Backing off the coddling and instead teaching your kids to do more for themselves may not be a change that comes easily, but many moms believe it's of critical importance. As Ellen explains, "The more children learn to do tasks and make good decisions on their own the better odds they have of living a productive life. . . . Doing less for them can give them the best possible chance."

Do you do too much for your kids?

Image Source: Corbis Images
Join The Conversation
RebeccaBowden54686 RebeccaBowden54686 5 years
I loved being my mom's right hand. I begged to Iron clothes around age 8. She taught me to sew. She always let me do the most tedious tasks like unpicking. I was very detail oriented and eventually she would let me do the zippers and most of the sewing, she would just be there to answer questions when I'd get confused. I always helped her cook and she was more than happy to let me make the birthday cakes. I also did my own laundry all through HS and often my younger sister's (to fill a load) and we often shared clothes. Kids always did dishes. They were not strict about clean bedrooms so that was our own domain. We also cleaned and vacuumed the living areas and always did the weekly yard work. My 4yo daughter cleans her bedroom, picks up the family rooms, sets the table, clears her own dishes, and takes out diapers. She loves it. She wants to do more. I'm trying to let her help more with cooking. Lunchtime is less rushed and stressful so I let her help more then. My parents taught us good work ethic and pride in a job well done. I hope to instill these same values on my kids.
FrancinePrevost FrancinePrevost 5 years
No good comes out of coddling your children, they never learn how to fend for themselves, they rely on adults to get everything done for them. It doesn't matter if the laundry is not folded the way you want it done, at least it's done and they come to you with a smile saying look I did it to me that's reward enough. One of my youngest son's chores are taking care of the 2 cats we have and let me tell you at first the food was always all over the floor and what not, but after being his chore for a few years now he's such a pro and lets me know when their eating spot at home is not clean enough for them, now that's what I call a child who will be more than prepared when he leaves the nest. If you teach them how to do the things they need to learn to become a valuable member of society, the rewards you get are unbelievable and you can acutally say proudly my child is self-sufficient in all aspects of life. There's this really good tv program here in Canada called "Bubble Wrap Kids" and I think a lot of parents should watch this show and realize our kids are capable of doing much more for themselves than we give them credit for.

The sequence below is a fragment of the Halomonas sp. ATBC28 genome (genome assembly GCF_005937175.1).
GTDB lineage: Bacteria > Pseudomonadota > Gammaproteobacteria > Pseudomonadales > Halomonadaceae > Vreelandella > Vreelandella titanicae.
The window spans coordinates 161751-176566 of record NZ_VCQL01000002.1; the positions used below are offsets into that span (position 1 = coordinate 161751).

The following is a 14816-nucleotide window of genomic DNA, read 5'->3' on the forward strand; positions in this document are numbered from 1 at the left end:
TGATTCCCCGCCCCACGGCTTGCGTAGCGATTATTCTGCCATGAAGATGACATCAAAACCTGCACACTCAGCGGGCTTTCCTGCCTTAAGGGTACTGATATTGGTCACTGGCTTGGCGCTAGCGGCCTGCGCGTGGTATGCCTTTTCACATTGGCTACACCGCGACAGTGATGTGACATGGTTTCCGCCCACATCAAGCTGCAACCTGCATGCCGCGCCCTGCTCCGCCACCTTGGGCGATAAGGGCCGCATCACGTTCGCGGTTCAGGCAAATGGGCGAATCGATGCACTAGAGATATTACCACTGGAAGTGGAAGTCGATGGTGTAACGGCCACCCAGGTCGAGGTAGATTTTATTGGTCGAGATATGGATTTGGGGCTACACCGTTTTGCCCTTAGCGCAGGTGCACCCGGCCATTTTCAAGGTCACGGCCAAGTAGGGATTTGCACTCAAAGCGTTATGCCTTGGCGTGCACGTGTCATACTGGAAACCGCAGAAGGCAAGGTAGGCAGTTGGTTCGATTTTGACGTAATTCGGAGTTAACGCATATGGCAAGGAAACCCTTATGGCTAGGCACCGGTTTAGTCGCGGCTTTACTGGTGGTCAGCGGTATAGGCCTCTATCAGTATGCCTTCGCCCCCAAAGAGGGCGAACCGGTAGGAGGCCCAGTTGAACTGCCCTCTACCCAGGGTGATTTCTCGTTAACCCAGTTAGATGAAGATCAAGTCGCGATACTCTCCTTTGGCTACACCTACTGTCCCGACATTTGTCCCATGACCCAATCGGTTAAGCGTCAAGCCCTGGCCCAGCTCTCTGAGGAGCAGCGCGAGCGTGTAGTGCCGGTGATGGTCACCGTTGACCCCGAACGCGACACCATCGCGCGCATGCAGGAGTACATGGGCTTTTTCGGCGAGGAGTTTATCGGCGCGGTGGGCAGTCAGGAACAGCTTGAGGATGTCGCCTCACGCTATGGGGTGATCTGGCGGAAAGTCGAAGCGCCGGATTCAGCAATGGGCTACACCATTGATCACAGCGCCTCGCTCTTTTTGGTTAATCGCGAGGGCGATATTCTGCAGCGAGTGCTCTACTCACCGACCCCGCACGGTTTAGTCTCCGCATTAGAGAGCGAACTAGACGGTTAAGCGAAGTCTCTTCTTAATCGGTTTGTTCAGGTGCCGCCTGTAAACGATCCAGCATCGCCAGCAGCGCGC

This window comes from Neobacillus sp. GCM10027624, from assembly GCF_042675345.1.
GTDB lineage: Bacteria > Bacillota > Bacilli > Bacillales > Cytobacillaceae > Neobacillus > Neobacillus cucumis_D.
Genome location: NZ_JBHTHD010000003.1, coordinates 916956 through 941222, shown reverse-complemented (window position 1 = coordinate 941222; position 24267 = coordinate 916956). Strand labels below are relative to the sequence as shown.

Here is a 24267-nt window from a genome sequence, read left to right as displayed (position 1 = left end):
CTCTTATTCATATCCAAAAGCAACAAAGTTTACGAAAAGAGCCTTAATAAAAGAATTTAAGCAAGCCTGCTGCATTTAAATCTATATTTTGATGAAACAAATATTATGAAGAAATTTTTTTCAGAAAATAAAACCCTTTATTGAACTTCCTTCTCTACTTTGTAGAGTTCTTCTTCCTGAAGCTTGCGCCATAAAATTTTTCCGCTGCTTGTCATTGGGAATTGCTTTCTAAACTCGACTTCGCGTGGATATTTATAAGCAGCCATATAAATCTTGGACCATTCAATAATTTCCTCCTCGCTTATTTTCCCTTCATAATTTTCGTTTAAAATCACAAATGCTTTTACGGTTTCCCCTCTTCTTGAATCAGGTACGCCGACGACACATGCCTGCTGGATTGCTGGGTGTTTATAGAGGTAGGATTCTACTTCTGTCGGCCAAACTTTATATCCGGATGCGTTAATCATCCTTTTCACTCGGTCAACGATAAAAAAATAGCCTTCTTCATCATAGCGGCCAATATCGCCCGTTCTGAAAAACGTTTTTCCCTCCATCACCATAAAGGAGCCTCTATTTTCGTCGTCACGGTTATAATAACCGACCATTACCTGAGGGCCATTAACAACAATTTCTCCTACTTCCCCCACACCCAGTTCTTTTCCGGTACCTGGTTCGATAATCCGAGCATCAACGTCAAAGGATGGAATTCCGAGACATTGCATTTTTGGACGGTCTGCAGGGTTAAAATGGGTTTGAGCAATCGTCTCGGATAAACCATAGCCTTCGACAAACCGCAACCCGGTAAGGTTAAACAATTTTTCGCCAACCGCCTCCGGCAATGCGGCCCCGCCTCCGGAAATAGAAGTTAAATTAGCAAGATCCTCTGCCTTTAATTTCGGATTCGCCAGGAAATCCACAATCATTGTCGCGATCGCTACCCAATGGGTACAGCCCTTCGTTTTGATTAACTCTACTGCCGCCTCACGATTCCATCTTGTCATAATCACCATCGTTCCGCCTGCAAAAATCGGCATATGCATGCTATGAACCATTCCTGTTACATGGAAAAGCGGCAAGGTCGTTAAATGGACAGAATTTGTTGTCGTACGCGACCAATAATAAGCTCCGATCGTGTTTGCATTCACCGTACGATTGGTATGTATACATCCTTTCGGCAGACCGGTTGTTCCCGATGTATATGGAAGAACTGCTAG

JennaKing26603 JennaKing26603 5 years
I don't understand what is wrong with struggling or even worrying. If our kids never struggle, they will never feel the excitement of when they have conquered something they struggled with. I completely agree with this article. Parents today do coddle their kids way too much. I love the website It's a movement all about teaching kids to be independent and responsible. I've been doing this since my kids were little without even realizing it, just raising them the same way I was raised, and I get complimented all the time on how independent and mature my children are. When I was a new first-year teacher, a veteran teacher gave me a piece of advice. She said, "Never do anything for your students that they can do for themselves." That was the best advice ever. It really eased my burden on how much I had to do--I was not one of those teachers who spent hours and hours of outside time doing prep work for certain activities because I left the "prep" work to the kids themselves. When I had my first child, I decided to apply that logic to parenting and so far, it has really paid off.